Anyone who has ever taken little kids to Disneyland is bound to have been infected with one of the most contagious ear worms on the planet—It’s a Small, Small World. See there? I’ll bet your humming it in your head right this minute. But if you continue reading, you’ll understand why I had to pass that one along to you today.
Long time readers of my books, blogs, and newsletters have heard the story about my being denied admittance to the Creative Writing program at the University of Arizona. Believe me, I wasn’t the only “girl” from the Sixties who was steered away from her preferred course of study and dissuaded from following her hopes and dreams. But first a word about the dorm I lived in—Pima Hall. I may have mentioned that before as well, but that’s just the way I am.
Pima was a co-op dorm started during the Great Depression by a Dean of Girls named Evelyn Kirmse. She did so in an effort to keep girls with financial difficulties from dropping out of school, and at the time I attended the U of A, she was still teaching in the English Department.
The word co-op as it applies to Pima Hall meant that the residents did all their own cooking and cleaning. Two upperclassmen served as either House Manager or Food Manager. The house manager made the duty assignments and the food manager designed the menus and purchased the food. Each girl had one duty a day—cooking, cleaning, or serving. My favorite duties were either PP&V (cleaning Porch, Patio, and Vestibule) or being a 5:30. One 5:30 was assigned to each of the seven tables in the dining room. They brought food and beverages from the kitchen to their designated table and cleared it after the evening meal was served. It was while working as a 5:30 that I learned the magic of not stacking dirty dishes—that way they’re only dirty on one side. To this day my grandkids all know that at MY house there is NO STACKING when it comes time to clear the table.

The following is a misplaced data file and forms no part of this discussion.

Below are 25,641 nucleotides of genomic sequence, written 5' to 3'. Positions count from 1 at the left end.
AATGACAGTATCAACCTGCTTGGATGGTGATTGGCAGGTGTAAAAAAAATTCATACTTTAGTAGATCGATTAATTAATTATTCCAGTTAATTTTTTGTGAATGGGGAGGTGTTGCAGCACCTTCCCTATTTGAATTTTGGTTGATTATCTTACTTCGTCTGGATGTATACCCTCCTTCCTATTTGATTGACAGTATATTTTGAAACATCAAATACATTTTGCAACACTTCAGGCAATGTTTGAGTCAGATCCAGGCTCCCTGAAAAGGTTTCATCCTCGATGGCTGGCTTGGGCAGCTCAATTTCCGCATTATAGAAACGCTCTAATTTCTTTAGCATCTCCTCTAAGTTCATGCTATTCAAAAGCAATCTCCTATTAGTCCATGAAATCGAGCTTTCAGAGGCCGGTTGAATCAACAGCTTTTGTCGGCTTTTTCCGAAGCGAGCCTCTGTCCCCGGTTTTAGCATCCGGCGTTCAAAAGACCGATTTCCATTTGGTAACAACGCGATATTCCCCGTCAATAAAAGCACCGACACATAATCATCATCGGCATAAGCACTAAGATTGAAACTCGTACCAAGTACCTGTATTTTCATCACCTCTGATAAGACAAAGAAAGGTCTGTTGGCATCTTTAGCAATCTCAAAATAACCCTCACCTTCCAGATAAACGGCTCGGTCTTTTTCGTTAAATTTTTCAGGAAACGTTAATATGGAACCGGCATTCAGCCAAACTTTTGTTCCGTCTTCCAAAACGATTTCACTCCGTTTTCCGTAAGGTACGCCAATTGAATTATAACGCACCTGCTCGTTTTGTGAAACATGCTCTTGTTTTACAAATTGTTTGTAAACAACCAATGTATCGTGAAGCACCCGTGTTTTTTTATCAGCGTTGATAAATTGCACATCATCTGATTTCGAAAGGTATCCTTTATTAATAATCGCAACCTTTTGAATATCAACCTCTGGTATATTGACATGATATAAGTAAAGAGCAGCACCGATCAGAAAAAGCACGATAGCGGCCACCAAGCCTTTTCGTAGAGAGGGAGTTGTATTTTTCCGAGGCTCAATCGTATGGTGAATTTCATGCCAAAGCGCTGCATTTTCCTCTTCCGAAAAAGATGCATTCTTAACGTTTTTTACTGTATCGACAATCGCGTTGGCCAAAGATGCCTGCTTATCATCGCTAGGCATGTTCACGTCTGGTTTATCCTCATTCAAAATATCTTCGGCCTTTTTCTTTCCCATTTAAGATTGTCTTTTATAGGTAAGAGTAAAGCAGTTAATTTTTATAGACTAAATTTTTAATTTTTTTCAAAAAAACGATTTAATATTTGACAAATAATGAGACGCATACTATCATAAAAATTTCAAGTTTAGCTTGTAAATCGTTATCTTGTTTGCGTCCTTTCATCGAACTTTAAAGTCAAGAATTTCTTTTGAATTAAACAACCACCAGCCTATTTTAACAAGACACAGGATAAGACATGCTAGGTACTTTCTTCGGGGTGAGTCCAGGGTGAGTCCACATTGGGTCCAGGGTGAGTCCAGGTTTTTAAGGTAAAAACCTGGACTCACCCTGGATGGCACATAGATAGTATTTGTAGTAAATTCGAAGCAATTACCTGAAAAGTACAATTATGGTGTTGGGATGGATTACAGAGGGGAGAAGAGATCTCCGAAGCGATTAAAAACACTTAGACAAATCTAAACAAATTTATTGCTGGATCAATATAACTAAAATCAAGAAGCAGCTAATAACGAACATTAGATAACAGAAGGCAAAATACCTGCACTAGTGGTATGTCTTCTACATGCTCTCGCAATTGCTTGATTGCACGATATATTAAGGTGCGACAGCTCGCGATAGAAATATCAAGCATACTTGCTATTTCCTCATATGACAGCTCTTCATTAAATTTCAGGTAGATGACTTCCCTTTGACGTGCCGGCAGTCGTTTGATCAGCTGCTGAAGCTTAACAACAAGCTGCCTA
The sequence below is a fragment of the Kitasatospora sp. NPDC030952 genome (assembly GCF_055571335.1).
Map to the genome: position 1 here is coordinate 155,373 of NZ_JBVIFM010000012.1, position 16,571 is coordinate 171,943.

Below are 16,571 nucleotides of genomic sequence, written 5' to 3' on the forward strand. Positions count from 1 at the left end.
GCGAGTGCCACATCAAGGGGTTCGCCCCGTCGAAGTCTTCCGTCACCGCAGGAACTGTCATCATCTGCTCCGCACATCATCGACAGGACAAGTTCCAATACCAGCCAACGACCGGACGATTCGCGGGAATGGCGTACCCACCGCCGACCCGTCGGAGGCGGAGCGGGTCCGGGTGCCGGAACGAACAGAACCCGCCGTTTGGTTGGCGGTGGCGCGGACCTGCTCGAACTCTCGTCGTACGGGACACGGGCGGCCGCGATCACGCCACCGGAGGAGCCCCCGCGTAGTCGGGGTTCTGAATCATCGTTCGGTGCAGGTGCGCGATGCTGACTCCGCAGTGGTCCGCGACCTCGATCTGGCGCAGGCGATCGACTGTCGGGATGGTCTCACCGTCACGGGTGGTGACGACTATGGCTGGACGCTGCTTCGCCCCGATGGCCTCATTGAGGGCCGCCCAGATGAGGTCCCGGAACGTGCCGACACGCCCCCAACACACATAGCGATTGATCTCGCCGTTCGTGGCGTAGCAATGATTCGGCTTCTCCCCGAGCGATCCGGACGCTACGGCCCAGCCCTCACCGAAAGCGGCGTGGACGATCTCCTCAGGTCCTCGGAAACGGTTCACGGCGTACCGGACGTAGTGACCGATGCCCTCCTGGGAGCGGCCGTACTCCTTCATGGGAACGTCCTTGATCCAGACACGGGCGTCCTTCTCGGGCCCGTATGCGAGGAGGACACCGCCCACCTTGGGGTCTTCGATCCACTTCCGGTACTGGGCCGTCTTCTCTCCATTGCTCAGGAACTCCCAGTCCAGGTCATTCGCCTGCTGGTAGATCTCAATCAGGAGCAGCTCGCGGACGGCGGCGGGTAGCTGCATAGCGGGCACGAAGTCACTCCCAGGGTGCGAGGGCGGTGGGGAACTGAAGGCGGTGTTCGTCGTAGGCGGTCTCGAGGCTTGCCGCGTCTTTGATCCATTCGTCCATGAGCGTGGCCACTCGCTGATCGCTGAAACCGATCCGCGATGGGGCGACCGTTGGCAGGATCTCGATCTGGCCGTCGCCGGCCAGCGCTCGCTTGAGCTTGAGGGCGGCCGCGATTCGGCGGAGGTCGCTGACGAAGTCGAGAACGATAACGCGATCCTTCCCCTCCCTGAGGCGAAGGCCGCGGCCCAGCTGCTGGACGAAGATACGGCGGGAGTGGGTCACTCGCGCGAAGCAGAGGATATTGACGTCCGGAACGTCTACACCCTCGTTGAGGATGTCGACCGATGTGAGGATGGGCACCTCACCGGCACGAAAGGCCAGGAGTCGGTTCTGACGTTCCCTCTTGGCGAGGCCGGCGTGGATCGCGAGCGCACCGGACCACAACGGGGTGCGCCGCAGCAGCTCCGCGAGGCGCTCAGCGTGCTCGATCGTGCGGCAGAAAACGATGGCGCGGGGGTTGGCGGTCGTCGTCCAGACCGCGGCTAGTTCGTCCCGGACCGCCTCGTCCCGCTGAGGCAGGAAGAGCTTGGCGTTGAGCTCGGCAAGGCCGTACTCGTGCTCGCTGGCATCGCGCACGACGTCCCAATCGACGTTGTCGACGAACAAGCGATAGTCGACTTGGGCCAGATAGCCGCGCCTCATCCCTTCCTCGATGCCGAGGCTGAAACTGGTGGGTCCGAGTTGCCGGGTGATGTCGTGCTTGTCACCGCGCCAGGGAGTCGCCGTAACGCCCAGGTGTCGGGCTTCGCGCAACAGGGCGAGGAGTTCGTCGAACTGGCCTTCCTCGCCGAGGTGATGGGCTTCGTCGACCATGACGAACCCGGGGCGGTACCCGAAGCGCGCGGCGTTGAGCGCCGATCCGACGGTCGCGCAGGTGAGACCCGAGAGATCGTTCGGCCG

Pima, with only thirty-three girls, was the smallest dorm on the University of Arizona campus. It also came with the lowest rent. As far as food was concerned, we each paid a dollar a day into the grocery budget. For that dollar, we received three meals a day six days a week and two on Sunday, with Sunday evening reserved for raiding the fridge. Talk about being cost effective!
Pima wasn’t officially an honors dorm, but it could just as well have been. You had to have a teacher’s recommendation or a referral from a previous Pima Hall Girl to even apply there. The vast majority of us came from small towns and families with limited financial resources—in other words, we were poor but smart, and we generally walked away with the university’s grade point average award every year. And that small community of close-knit girls gave us all a jumping off place from which to learn to navigate a campus with far more students than most of our home towns.
This past weekend, one of the girls, Virginia Reyes Kramer, who grew up in Superior, put together a Zoom Reunion. A dozen of us or so did a three-hour marathon, talking about old times and exchanging memories back and forth. We talked about the girls who were there and also the ones who were missing. In fact it was the recent death of one of our number, Marsha Malone Varney, that had put all of us back in touch and prompted the Zoom get together.